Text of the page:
If we could only find God’s will and then act completely sold out for Him. If only we would be more productive in our obedience and impact all our spheres of influence. If only we wouldn’t waste our lives.

Sometimes we need to hear the good messages to surrender more, do more for Jesus and be sold out. However, apparently some of us are taking it too far, and it hasn’t taken us very far in actually living productive lives.

Maybe letting our desire to “change the world” morph into an obligation to do so is the very way we keep ourselves from doing just that. 

© 2016 Deborah Hope Shining
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  1. Deborah, I really appreciate your thoughts on this-- you do a great job of addressing this well intended idea that all too often turns obligatory and unattainable. One of my favorite quotes is by Steve Jobs who says, "The only ones crazy enough to think they can change the world are the ones that do." And as much as I love that quote, my mother was told me, to summarize, "We often aren't given the capability to change the entire world, it's pretty large. But we are able to profoundly impact the world around us each and every day. And that's really what changing the world is." I may be biased, but I think my mom's onto something.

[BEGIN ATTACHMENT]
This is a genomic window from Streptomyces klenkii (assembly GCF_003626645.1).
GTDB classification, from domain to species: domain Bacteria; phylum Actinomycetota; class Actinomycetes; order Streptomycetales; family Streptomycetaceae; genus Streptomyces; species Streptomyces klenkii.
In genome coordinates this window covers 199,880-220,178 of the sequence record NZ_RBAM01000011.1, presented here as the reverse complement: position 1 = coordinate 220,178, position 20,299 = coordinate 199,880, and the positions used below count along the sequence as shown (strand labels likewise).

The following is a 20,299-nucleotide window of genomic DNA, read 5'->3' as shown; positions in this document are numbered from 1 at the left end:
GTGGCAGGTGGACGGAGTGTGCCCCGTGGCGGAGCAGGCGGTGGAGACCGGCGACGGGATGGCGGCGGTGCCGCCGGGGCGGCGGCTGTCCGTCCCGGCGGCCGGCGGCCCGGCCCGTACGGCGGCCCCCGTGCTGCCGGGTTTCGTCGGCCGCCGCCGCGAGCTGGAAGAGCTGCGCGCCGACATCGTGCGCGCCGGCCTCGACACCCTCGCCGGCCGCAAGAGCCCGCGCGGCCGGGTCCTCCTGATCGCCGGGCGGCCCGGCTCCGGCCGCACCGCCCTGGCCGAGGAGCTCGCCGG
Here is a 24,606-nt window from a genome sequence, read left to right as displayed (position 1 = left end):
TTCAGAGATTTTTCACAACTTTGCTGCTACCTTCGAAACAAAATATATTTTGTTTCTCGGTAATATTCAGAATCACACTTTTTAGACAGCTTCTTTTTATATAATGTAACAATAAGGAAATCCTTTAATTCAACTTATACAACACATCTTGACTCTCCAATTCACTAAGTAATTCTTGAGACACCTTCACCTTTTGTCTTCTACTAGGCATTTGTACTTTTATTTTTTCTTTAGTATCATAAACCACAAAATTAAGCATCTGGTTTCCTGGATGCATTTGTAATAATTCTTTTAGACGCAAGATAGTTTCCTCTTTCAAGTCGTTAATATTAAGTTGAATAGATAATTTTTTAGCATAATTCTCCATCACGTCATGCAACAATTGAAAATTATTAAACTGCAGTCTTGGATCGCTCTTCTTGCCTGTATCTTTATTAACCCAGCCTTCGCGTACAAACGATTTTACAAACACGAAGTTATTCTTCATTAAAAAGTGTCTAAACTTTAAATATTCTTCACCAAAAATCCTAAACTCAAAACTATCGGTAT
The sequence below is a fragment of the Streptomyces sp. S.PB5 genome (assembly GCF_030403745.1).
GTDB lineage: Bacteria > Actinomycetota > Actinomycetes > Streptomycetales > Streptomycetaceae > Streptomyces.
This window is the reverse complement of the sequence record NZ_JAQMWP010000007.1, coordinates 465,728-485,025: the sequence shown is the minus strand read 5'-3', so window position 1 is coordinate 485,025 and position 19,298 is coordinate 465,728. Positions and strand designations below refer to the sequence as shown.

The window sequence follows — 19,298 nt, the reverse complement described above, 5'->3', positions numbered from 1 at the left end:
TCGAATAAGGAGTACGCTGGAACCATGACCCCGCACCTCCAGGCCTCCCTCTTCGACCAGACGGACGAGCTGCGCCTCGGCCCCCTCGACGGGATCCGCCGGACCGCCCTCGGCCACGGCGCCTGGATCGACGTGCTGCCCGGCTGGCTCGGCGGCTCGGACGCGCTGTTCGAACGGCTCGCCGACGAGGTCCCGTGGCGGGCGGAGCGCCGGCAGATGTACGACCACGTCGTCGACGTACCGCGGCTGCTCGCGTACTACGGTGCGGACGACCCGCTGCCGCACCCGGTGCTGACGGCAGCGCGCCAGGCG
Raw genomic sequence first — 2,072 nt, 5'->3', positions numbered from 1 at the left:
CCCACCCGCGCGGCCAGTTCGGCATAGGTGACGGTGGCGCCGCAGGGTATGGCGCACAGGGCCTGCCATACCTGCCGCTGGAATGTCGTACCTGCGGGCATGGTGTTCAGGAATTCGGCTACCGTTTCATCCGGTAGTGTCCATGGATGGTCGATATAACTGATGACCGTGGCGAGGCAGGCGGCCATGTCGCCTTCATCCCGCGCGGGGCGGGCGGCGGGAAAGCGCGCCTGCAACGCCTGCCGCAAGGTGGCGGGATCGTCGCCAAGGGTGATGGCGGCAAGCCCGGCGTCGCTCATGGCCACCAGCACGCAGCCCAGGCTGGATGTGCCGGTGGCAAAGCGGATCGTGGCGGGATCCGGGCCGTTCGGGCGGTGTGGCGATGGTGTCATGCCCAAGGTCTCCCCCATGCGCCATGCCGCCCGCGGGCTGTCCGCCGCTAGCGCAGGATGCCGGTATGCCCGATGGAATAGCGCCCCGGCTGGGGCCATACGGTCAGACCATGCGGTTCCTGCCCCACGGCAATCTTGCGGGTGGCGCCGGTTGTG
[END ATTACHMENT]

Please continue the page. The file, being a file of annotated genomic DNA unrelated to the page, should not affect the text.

2. I also read Do Hard Things, and their sequel, Start Here. They wrote that sequel because teens were saying "You're not wrong, but I don't know how to do the things you're suggesting." Their response: more success stories. I, for one, don't learn all that well from examples of people who have accomplished more than me. So I get your frustration.
    The Harris' whole shtick is "rebel against low expectations," which is a good idea. But the teens you mention here seem to be flip-flopping to exceedingly high expectations, except they're imposing them on themselves. Culture doesn't necessarily expect more from them, and God doesn't either, not really.
    Their other shtick is doing Big Hard Things that are too big to do alone. Part of taking a break from the pressure is understanding that we're supposed to do it together. No one can do everything, but everyone can do something.

  3. This is a topic and a desire that many Christian young people struggle with. I hate to say it but I think this struggle remains for people even as they grow older. Through all of this though I have to believe that people who are willing to stand on what they believe will always make a difference (even when we fail to see how). I look forward to reading future posts.

  4. I think there are a lot of people that suffer from actual anxiety because they think they are wasting their lives. There is a balance between being aware of how you're living and being obsessive over. We need to trust God that He is leading us to where we need to be, but we also have to make sure we are doing everything that He wants us to.

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I definitely don't want this to be a monologue. What are your thoughts? Questions? Ideas?